Victory / Burbank Theatre


207 S. San Fernando
Blvd.
   | map

Burbank, CA 91502


Opened: 1919 as the Victory Theatre by Mr. and Mrs. F. G. Mouffe. The building, known as the Victory Building, also contained the Burbank Hotel. In the 1928 city directory it's still called the Victory Theatre. An early address for the theatre was 205 E. San Fernando Rd.

Sometime prior to 1932 it got renamed the Burbank at which time it was owned by Bern G. and Neva H. Richardson. They were suing Al Minor at the Loma over product.

At the end of the run in 1950, the theatre was operated by Charles Minor, who at the time also operated the Loma, Magnolia and Major theatres in Burbank.  Charles was evidently a relative of Al Minor, who had built the Magnolia and Major.

Architect: H.J. Knauer

Seating: Estimates range from 547 to 900.  The 900 number is from a mention of the theatre's closing in Boxoffice.

Status: Closed in 1950. The theatre space was used then as part of the hotel entrance. The building was demolished in 1979, with the site then being used as a parking garage for the Holiday Inn.

More Information: See the Cinema Treasures page on the Burbank Theatre.  The Cinema Tour page has several vintage photos from the Burbank Historical Society.  

John Burroughs High School has reproduced a page from the vanished Bijou Memories site about the Victory. It has a 1925 program from the theatre. Ignore references to "Loma" in the text -- those should all read "Victory."

The other Burbank Theatre: Dr. David Burbank, who the city was named for, built a theatre on Main St. in downtown Los Angeles called, appropriately enough, the Burbank Theatre.



    Cinema Treasures    

cinematreasures.org/theaters/5120


A 1919 look at the facade of the Victory Theatre.
The photo appears on Cinema Treasures as a contribution
of  ace researcher Joe Vogel, who notes that "it appeared in an
 advertisement for the Los Angeles Pressed Brick Company, in a
late 1919 issue of the trade journal The Architect & Engineer.
The ad said that the building was faced with pressed brick in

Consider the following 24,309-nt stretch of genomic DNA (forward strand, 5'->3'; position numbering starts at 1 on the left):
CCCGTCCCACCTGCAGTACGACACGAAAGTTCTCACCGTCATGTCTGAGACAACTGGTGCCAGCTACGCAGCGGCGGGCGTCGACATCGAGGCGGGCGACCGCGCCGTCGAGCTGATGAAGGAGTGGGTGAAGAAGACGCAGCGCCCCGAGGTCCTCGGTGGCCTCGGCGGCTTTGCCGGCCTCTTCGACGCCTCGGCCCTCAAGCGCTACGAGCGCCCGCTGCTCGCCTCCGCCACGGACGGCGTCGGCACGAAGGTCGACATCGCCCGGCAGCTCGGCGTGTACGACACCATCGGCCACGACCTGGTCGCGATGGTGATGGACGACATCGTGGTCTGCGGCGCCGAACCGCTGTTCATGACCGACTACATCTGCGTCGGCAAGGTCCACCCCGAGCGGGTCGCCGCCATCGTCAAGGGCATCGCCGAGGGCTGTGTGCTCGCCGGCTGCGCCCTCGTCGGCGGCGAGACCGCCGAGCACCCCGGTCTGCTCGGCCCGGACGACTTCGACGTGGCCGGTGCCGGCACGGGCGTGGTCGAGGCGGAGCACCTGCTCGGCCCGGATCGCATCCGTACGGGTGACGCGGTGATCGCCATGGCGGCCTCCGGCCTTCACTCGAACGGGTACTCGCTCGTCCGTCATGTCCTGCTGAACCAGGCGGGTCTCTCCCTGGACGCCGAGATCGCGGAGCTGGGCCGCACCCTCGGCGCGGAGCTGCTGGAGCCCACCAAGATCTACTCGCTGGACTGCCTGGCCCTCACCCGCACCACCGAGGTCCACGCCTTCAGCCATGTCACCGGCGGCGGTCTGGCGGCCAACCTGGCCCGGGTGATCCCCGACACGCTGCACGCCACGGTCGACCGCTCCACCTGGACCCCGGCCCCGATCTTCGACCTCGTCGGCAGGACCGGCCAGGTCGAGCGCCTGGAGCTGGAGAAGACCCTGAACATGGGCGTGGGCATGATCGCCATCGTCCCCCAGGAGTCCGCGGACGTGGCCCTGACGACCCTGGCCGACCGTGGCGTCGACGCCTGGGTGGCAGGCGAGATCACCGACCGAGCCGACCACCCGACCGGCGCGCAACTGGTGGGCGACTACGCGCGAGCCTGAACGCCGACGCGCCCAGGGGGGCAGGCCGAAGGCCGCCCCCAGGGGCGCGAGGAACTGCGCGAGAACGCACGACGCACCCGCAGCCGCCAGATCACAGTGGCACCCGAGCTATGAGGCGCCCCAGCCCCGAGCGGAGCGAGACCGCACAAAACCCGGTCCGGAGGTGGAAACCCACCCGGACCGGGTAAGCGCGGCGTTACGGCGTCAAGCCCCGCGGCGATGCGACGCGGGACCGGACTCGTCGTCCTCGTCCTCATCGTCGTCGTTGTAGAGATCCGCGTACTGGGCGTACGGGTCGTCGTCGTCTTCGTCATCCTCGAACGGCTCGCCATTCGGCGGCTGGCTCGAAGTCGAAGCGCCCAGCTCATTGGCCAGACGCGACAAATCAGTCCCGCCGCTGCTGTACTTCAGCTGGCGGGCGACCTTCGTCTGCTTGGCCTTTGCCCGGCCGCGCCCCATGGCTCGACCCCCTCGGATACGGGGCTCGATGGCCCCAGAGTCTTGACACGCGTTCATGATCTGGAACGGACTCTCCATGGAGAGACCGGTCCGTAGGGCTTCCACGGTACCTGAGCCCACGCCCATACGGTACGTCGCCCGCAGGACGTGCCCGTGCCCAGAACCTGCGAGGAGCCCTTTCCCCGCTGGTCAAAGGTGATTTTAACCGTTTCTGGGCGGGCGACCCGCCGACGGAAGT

ivory enamel, with grey and white enamel trim."

The photo also appears on the
 Facebook page Burbank in the 60s.



    USC Archives    

digitallibrary.usc.edu/cdm


An undated look down San Fernando Rd.
 with the Victory Theatre on the left. It's from
 the California Historical Society. 
full size view



A detail from the USC photo above.
 larger view

Also in the USC collection:
similar view - c.1927 |









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    Burbankia - Wes Clark   

wesclark.com/burbank  |  what's new



A 1928 look at the Victory Theatre. The photo,
by Walters Studio, appeared in a publication with
 the caption "Burbank's leading theatre,which provides
good, clean entertainment for the entire family, featuring
only the best in pictures at popular prices."  Playing is
 "Once and Forever" and "The Bronc Stomper."


The Cine-Globe, a temporary theatre set up in 1969 or '70.
 That's the Burbank Theatre/Victory Building, over on the left.
Thanks to Deanna Bayless
for finding this one!


Also on Burbankia:
| San Fernando Road - 60s-  the Victory
Building/Burbank Hotel is on the left  |





    Oviatt Library - Cal State Northridge   

digital-library.csun.edu/cdm


A 20s look at the Burbank Hotel building with the
 Victory Theatre's entrance on the left. The photo
 is from the Burbank Historical Society.
full size view  | on FB/LATheatres

Their caption: "The Burbank Hotel was located at 205 S.
San Fernando Boulevard in the Victory Building. The Victory
 Theatre was a part of the building at the time. Mr. and Mrs. F. G.
Mouffe opened the Victory Theatre on August 2, 1919. In 1979,
the building was demolished and a parking structure for the
Holiday Inn was built in its place."

The photo above also appears on Burbankia. It's also in
 the photo gallery of the Burbank Historical Society.  This
 view appears as photo #12. Also see a 1920 street view
in their collection.



A 1963 shot of the building with the theatre
 re-purposed as part of the Burbank Hotel. The
 photo is from the Burbank Historical Society.
 full size view